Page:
According to Keynote Bookselling 2010 report there are nine types of bookseller.(Industry Concentration from Keynote 2010 Report in Appendix). Three strategic groups can be identified in the book retail industry.
One group consists of the flag retailers. These are large and medium sized book retailers with established brands, some of them strong. Historically they have dominated the book retail market and have competed using services, vast selection and alliances in the book retail industry. The large players within this group are Waterstones, WH Smith in the UK and Barnes and Nobles, Borders in the USA. All are historically strong but suffering recently due to lack of sales and impact of e-books and internet business model stores like the Amazon.
Second strategic group is of independent book retailers, coffee shops, and superstores etc that also sell books. They offer low prices and other complementary products and services. In the US, Borders and Barnes & Nobles are Value innovators who have tapped hidden opportunities by defining the total solution that buyers seek. They’ve “created book superstores that focused on lifelong learning and discovery where the product includes the pleasure of reading and intellectual exploration as well as the book itself. These superstores provide a large selection of books, as well as knowledgeable staff, armchairs, reading tables, sofas, coffee bars and classical music to enhance the buyers total book buying experience (see their book retailing value curve below).
Third consists of low cost internet business models such as Amazon. They offer rock bottom prices, convenience of not having to leave home, sometimes free shipping and option of buying cheaper used books via third party sellers. Online bookselling is growing, so is the selling of books by supermarkets. E-books and e-readers are gaining in acceptance. In strategy terms they are very aggressive competitor and price wars are the norm. According to Dinlersoz and Li (2006) examples of strategic use of shipping options are ubiquitous in on-line markets. “For instance, in an attempt to lure and lock in consumers, Amazon.com started a new program in 2005 called “Amazon Prime”, which gives consumers unlimited two day shipping for a fixed annual fee”.(Dinlersoz, Li 2006)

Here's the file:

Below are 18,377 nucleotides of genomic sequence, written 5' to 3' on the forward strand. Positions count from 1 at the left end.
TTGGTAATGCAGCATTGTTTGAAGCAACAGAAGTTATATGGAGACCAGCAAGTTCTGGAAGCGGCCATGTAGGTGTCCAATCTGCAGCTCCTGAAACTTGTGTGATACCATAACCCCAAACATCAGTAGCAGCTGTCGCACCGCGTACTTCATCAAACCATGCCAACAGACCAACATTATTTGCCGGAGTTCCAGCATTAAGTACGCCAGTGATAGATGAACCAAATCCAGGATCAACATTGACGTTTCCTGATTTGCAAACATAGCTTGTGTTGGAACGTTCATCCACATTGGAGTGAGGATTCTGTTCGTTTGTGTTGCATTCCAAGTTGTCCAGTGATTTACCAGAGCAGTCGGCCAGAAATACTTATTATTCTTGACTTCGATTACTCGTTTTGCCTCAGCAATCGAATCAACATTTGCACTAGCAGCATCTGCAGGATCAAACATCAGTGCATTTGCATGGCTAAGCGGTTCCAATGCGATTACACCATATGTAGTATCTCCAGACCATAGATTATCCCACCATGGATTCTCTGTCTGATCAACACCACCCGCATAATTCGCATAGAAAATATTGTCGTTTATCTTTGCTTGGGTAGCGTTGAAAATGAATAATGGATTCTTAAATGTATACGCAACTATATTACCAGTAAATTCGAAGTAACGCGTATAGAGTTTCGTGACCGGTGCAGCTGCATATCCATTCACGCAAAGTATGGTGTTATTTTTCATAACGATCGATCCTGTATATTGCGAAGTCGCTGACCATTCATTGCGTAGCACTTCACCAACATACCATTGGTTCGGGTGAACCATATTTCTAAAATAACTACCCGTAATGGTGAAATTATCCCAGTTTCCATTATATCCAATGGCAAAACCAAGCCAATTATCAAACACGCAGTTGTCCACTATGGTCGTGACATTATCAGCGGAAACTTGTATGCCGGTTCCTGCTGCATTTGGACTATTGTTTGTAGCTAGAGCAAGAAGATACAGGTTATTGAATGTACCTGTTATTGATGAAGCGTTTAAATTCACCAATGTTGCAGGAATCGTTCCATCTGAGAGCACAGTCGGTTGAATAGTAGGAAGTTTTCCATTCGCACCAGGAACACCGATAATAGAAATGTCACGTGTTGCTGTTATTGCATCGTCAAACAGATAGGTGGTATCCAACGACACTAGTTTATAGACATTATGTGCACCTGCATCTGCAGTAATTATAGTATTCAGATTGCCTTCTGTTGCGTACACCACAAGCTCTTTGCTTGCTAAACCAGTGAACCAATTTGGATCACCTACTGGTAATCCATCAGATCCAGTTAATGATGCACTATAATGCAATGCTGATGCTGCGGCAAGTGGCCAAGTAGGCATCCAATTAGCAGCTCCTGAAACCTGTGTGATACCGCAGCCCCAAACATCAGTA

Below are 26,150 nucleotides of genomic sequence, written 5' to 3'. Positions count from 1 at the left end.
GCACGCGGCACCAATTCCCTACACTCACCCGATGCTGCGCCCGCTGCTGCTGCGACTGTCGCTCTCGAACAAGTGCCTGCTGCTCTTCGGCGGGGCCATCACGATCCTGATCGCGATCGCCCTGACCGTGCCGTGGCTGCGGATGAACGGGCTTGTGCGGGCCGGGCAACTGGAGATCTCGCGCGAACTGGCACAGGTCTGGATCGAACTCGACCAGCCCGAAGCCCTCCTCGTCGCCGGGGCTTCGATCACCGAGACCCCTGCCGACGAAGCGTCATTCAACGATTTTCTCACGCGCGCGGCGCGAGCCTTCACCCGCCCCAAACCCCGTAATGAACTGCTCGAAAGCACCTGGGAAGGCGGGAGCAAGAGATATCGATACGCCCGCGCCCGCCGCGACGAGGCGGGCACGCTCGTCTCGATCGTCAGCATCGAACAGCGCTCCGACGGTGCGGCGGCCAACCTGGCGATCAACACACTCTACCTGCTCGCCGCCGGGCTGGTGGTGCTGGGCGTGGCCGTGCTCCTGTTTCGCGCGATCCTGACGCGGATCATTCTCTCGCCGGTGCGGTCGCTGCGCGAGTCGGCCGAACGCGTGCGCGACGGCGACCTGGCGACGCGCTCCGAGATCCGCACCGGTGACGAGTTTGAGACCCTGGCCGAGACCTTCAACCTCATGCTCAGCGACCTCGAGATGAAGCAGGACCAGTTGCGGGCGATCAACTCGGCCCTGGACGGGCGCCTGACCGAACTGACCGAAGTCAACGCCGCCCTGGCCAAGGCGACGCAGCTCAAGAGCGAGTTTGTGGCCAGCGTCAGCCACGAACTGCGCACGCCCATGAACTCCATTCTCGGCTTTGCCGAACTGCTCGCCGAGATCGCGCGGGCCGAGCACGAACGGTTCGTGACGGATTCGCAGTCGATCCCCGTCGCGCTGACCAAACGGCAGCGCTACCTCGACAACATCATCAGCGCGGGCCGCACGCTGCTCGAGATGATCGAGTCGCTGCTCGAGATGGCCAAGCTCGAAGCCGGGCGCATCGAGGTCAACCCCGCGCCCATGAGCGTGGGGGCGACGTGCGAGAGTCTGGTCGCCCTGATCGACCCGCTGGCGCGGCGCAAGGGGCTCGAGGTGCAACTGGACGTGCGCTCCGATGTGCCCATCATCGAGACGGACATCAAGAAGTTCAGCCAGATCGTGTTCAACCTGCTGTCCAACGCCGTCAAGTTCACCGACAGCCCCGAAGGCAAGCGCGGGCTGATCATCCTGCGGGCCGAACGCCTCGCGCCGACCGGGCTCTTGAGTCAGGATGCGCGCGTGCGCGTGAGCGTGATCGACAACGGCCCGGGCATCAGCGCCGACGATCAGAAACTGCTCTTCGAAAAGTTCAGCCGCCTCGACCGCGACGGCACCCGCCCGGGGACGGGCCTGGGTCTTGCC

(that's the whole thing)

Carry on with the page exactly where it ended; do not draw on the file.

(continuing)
Key success factors for these strategic groups:
Datamonitor Reports state that although the trade is suffering in 2010, there are some grounds for optimism for e.g. two discount chains, The Works and British Bookshops & Stationers, are proving profitable. Many booksellers are embracing more innovative strategies and product formats to ensure the viability of their businesses.
According to (Dinlersoz, Li 2006) Enbysk (2005) refers to a report by JupiterMedia Metrix, which found that 45% of the e-retailers studied made profit on shipping fees, 45% incurred a loss, and 10% broke even. Therefore evident for internet book retailers, shipping is one of firm’s characteristics that they can bank on. According to Clay, Krishnan et al (2002), because of the rise in price comparison search engines, it would be impossible for e-retailers to not charge the same price, therefore firms will prefer not to compete directly on price which will result in low profit but rather differentiate themselves.
Mobility Barriers are structural factors that protect successful firms from invasion by adjacent competitors (Caves and Porter, 1977). They are internal (to the industry) entry barriers which delineate boundaries between different strategic groups, and they may be contrasted with the external entry barriers discussed in traditional economic theory which deter outside firms from entering any part of the industry. (Harrigan 1985)